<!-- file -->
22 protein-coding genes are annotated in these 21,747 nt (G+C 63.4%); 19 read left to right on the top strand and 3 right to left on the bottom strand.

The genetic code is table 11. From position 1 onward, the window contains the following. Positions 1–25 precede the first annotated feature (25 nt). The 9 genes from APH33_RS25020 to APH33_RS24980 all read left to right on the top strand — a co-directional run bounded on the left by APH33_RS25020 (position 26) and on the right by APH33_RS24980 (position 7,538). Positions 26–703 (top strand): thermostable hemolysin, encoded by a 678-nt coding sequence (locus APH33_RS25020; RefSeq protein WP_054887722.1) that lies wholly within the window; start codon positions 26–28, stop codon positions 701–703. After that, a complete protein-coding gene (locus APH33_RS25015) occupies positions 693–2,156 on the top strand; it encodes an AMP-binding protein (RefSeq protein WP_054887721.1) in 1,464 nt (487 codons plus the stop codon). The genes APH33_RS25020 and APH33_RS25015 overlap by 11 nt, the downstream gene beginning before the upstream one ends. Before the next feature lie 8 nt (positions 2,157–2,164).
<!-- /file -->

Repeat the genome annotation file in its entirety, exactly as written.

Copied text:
22 protein-coding genes are annotated in these 21,747 nt (G+C 63.4%); 19 read left to right on the top strand and 3 right to left on the bottom strand.

The genetic code is table 11. From position 1 onward, the window contains the following. Positions 1–25 precede the first annotated feature (25 nt). The 9 genes from APH33_RS25020 to APH33_RS24980 all read left to right on the top strand — a co-directional run bounded on the left by APH33_RS25020 (position 26) and on the right by APH33_RS24980 (position 7,538). Positions 26–703 (top strand): thermostable hemolysin, encoded by a 678-nt coding sequence (locus APH33_RS25020; RefSeq protein WP_054887722.1) that lies wholly within the window; start codon positions 26–28, stop codon positions 701–703. After that, a complete protein-coding gene (locus APH33_RS25015) occupies positions 693–2,156 on the top strand; it encodes an AMP-binding protein (RefSeq protein WP_054887721.1) in 1,464 nt (487 codons plus the stop codon). The genes APH33_RS25020 and APH33_RS25015 overlap by 11 nt, the downstream gene beginning before the upstream one ends. Before the next feature lie 8 nt (positions 2,157–2,164).